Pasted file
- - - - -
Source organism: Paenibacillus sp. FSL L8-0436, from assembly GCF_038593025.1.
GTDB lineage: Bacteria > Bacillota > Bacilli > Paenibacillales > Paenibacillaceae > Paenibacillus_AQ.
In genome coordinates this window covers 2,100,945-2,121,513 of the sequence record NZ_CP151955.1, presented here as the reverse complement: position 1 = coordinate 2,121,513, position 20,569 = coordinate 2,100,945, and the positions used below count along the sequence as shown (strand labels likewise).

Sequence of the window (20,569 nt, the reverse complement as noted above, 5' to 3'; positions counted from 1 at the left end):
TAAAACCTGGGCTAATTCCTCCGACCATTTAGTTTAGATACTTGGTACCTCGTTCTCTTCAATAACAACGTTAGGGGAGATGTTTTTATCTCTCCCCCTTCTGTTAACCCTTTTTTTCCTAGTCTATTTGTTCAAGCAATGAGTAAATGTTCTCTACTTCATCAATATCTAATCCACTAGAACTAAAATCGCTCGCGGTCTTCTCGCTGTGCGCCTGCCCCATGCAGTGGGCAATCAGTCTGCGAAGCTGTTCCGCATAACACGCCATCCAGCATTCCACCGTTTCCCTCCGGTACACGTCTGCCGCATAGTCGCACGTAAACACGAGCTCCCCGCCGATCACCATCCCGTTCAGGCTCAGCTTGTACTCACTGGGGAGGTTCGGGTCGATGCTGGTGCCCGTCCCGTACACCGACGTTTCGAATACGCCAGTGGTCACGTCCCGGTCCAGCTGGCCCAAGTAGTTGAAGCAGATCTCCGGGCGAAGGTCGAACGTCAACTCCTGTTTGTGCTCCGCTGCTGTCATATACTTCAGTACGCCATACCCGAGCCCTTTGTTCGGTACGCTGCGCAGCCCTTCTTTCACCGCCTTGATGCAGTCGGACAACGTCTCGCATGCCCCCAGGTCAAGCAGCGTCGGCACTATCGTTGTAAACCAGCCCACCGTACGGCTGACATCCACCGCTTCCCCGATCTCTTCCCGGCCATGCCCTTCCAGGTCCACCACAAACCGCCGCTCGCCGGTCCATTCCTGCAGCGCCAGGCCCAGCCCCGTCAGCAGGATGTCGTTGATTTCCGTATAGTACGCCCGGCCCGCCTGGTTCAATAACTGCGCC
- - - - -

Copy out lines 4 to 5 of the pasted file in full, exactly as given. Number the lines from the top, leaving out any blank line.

Sequence of the window (20,569 nt, the reverse complement as noted above, 5' to 3'; positions counted from 1 at the left end):
TAAAACCTGGGCTAATTCCTCCGACCATTTAGTTTAGATACTTGGTACCTCGTTCTCTTCAATAACAACGTTAGGGGAGATGTTTTTATCTCTCCCCCTTCTGTTAACCCTTTTTTTCCTAGTCTATTTGTTCAAGCAATGAGTAAATGTTCTCTACTTCATCAATATCTAATCCACTAGAACTAAAATCGCTCGCGGTCTTCTCGCTGTGCGCCTGCCCCATGCAGTGGGCAATCAGTCTGCGAAGCTGTTCCGCATAACACGCCATCCAGCATTCCACCGTTTCCCTCCGGTACACGTCTGCCGCATAGTCGCACGTAAACACGAGCTCCCCGCCGATCACCATCCCGTTCAGGCTCAGCTTGTACTCACTGGGGAGGTTCGGGTCGATGCTGGTGCCCGTCCCGTACACCGACGTTTCGAATACGCCAGTGGTCACGTCCCGGTCCAGCTGGCCCAAGTAGTTGAAGCAGATCTCCGGGCGAAGGTCGAACGTCAACTCCTGTTTGTGCTCCGCTGCTGTCATATACTTCAGTACGCCATACCCGAGCCCTTTGTTCGGTACGCTGCGCAGCCCTTCTTTCACCGCCTTGATGCAGTCGGACAACGTCTCGCATGCCCCCAGGTCAAGCAGCGTCGGCACTATCGTTGTAAACCAGCCCACCGTACGGCTGACATCCACCGCTTCCCCGATCTCTTCCCGGCCATGCCCTTCCAGGTCCACCACAAACCGCCGCTCGCCGGTCCATTCCTGCAGCGCCAGGCCCAGCCCCGTCAGCAGGATGTCGTTGATTTCCGTATAGTACGCCCGGCCCGCCTGGTTCAATAACTGCGCC